The provenance of a valuable painting discovered in a home in Queens causes friction in a blue collar family in James Bosley‘s Broad Channel, which began a world-premiere run April 30 by the grassroots not-for-profit UP Theater Company in northern Manhattan.
Equity showcase performances under the direction of Kathy Gail MacGowan continue to May 18 at Cabrini Repertory Theater at 701 Fort Washington Avenue in Manhattan.
Bosley is artistic director of the troupe founded in 2010 by theatre artists in Inwood, the northern Manhattan neighborhood. (UP is a reference to Uptown.)
The play’s title and setting is “the marshy isle under the flight path of JFK Airport,” according to UP. The company bills the play as “a biting new drama about a struggling blue collar family that comes to blows when they learn that a treasured painting brought home by Grandpa George, a hero of World War II, is worth a million dollars… and was stolen from a victim of the Holocaust.”
The playwright got the idea for the play after reading a newspaper article. Bosley told me, “The news item that inspired the play was about a Judaic artifact of some kind. Lost during World War II, it was returned with great jubilation to the grandchildren of the original owners in Europe. The details of the article are hazy to me now except for the one line that inspired the play: ‘The manuscript was found in the home of an American G.I.’ It gave no other detail about that end of the story and it got me wondering what might have gone on in that household, where it was held for 60 years. Was there jubilation there as well that their treasure was going home to Europe? Or was it painful to see it go? As a dramatist, I was naturally drawn to the pain.”
The cast includes Matt Higgins, Laura Fois and Andrew Albigese as the American family, with Rik Walter as an opportunistic art sleuth and the late Beaux Arts painter William Adolph Bouguereau, and Elissa Middleton “as the lady who comes to take the painting back to her family home in Belgium.”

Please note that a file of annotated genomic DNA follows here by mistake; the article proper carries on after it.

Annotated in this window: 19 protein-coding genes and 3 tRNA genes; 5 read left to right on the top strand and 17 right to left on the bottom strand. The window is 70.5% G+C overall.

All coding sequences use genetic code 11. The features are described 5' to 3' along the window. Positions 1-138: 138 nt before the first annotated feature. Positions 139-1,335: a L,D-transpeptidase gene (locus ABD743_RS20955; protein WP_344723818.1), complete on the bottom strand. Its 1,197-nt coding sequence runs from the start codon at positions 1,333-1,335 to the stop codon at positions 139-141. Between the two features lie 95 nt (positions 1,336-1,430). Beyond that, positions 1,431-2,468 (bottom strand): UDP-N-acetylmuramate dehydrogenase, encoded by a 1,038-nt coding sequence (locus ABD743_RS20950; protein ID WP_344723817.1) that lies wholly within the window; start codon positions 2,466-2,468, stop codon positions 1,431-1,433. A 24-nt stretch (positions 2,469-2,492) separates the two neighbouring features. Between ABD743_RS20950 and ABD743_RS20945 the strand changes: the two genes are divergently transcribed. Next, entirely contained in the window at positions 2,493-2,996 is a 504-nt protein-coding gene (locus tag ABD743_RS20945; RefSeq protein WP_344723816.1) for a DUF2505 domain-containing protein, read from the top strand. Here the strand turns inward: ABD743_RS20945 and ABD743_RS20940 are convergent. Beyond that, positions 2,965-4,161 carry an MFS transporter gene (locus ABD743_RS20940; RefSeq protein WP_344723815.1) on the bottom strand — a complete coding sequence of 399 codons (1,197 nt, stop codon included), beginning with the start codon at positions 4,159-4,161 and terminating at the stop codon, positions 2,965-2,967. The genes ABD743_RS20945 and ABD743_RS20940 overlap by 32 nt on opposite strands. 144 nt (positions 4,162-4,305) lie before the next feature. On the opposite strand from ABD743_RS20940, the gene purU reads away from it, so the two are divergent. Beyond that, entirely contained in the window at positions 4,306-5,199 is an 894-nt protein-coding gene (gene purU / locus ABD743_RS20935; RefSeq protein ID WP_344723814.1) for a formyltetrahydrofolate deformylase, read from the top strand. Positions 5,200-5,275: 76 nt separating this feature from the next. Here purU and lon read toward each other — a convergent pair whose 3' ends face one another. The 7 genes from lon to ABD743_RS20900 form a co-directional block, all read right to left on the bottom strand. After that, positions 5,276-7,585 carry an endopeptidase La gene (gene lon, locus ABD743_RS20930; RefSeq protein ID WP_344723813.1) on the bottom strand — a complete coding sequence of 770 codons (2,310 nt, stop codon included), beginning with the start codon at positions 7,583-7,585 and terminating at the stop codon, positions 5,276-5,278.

Bosley explained the tension between his characters. “The overt conflict is between the Europeans who come to take the painting back, and the American family who are loathe to give it up,” he said. “But the more dramatic conflict is within the family. The dad, Richie, recognizes that forces much greater than himself will have their way despite anything he can do, and so he tries to negotiate a fair deal for the painting. His wife Smitty hangs on to her conviction that the painting is the family icon, is angry that intruders want to take it away and is ready to fight anyone who come in to take it.”
Why the location of Broad Channel?
“Broad Channel, where I lived for a long time and where I still have family, is an island off the lower fringes of the city,” Bosley said. “Literally a fly-over village out near JFK. The people there tend to be insular and suspicious of things foreign. They are also very proud — despite being the poor, overshadowed cousins to Manhattan across the bay. They are bitter that, though downtrodden, they never seem to get the sympathy — nor the funding — that communities who, they believe, use ethnicity as leverage. They are also a community where veterans are revered, their service a caché that buys a lot of indulgences. I always wanted to set a play there but didn’t have the story, until I read the above. It was a great match.”
A moral question of ownership and plunder seems implicit in the situation.